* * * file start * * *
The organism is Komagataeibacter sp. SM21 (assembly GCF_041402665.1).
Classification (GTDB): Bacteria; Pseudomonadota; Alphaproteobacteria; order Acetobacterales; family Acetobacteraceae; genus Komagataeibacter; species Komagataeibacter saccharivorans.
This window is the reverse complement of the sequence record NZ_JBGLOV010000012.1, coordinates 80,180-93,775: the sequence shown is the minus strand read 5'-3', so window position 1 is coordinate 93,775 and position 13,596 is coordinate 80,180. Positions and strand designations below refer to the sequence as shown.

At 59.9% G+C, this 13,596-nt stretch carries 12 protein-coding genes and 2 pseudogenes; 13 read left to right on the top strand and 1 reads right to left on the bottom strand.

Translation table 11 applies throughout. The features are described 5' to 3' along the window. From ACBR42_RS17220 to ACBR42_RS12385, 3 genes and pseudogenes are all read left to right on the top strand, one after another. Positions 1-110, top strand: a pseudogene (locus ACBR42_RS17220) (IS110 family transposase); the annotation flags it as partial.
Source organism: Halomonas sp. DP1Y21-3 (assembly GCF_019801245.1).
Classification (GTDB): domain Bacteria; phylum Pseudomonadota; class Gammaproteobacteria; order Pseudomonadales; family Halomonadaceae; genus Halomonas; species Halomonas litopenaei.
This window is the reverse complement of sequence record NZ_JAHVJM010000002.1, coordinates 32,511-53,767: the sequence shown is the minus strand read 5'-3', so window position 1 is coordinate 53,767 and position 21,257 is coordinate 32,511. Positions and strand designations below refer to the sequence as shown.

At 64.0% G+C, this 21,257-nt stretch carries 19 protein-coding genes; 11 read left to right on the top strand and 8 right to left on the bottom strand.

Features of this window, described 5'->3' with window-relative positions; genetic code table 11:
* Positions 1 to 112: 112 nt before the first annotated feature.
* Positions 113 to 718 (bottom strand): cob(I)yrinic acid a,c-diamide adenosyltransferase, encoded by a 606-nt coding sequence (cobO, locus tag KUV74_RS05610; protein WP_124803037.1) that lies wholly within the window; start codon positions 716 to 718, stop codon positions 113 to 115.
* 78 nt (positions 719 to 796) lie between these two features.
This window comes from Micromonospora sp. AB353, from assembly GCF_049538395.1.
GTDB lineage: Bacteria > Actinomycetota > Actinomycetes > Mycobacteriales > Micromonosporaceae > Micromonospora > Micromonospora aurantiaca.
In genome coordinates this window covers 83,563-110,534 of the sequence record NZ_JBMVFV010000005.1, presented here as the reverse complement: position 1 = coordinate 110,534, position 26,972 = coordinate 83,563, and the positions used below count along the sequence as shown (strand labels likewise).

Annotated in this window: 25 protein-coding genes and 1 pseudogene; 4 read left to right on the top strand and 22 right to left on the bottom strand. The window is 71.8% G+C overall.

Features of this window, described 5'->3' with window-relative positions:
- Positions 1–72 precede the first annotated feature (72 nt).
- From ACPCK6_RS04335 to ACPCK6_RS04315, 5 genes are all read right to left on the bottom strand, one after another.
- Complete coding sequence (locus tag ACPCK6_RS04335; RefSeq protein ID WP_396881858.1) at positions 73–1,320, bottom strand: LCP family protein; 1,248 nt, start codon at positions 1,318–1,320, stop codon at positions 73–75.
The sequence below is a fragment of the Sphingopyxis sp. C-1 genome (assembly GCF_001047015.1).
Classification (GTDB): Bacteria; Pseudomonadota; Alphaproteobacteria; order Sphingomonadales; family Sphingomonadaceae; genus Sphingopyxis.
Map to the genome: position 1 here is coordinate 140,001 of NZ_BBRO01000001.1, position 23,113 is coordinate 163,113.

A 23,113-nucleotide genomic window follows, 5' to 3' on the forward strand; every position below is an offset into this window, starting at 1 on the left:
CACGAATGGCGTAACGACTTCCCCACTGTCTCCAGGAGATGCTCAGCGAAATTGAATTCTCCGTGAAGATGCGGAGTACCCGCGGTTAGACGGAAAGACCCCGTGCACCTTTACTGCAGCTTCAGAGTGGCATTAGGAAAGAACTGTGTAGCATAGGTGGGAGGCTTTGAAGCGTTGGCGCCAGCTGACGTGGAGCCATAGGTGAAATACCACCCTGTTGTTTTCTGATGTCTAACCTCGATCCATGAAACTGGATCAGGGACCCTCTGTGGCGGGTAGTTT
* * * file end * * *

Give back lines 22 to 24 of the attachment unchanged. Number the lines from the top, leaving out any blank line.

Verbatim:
The sequence below is a fragment of the Sphingopyxis sp. C-1 genome (assembly GCF_001047015.1).
Classification (GTDB): Bacteria; Pseudomonadota; Alphaproteobacteria; order Sphingomonadales; family Sphingomonadaceae; genus Sphingopyxis.
Map to the genome: position 1 here is coordinate 140,001 of NZ_BBRO01000001.1, position 23,113 is coordinate 163,113.